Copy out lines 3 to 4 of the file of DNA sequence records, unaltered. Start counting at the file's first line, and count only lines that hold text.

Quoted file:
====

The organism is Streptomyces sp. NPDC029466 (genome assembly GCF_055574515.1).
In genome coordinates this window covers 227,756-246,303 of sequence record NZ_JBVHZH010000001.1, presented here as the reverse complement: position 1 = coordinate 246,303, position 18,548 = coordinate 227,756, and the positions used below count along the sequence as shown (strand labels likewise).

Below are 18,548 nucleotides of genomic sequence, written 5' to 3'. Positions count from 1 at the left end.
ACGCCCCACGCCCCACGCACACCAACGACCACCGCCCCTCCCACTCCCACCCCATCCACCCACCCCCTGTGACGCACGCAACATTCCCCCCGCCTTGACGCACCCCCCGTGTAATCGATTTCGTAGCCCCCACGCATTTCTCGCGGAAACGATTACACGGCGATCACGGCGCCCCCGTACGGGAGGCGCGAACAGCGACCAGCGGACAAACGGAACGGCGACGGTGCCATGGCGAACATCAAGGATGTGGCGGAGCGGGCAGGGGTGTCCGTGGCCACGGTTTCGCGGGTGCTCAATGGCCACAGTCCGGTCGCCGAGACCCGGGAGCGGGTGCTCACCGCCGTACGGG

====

Below are 18,548 nucleotides of genomic sequence, written 5' to 3'. Positions count from 1 at the left end.
ACGCCCCACGCCCCACGCACACCAACGACCACCGCCCCTCCCACTCCCACCCCATCCACCCACCCCCTGTGACGCACGCAACATTCCCCCCGCCTTGACGCACCCCCCGTGTAATCGATTTCGTAGCCCCCACGCATTTCTCGCGGAAACGATTACACGGCGATCACGGCGCCCCCGTACGGGAGGCGCGAACAGCGACCAGCGGACAAACGGAACGGCGACGGTGCCATGGCGAACATCAAGGATGTGGCGGAGCGGGCAGGGGTGTCCGTGGCCACGGTTTCGCGGGTGCTCAATGGCCACAGTCCGGTCGCCGAGACCCGGGAGCGGGTGCTCACCGCCGTACGGG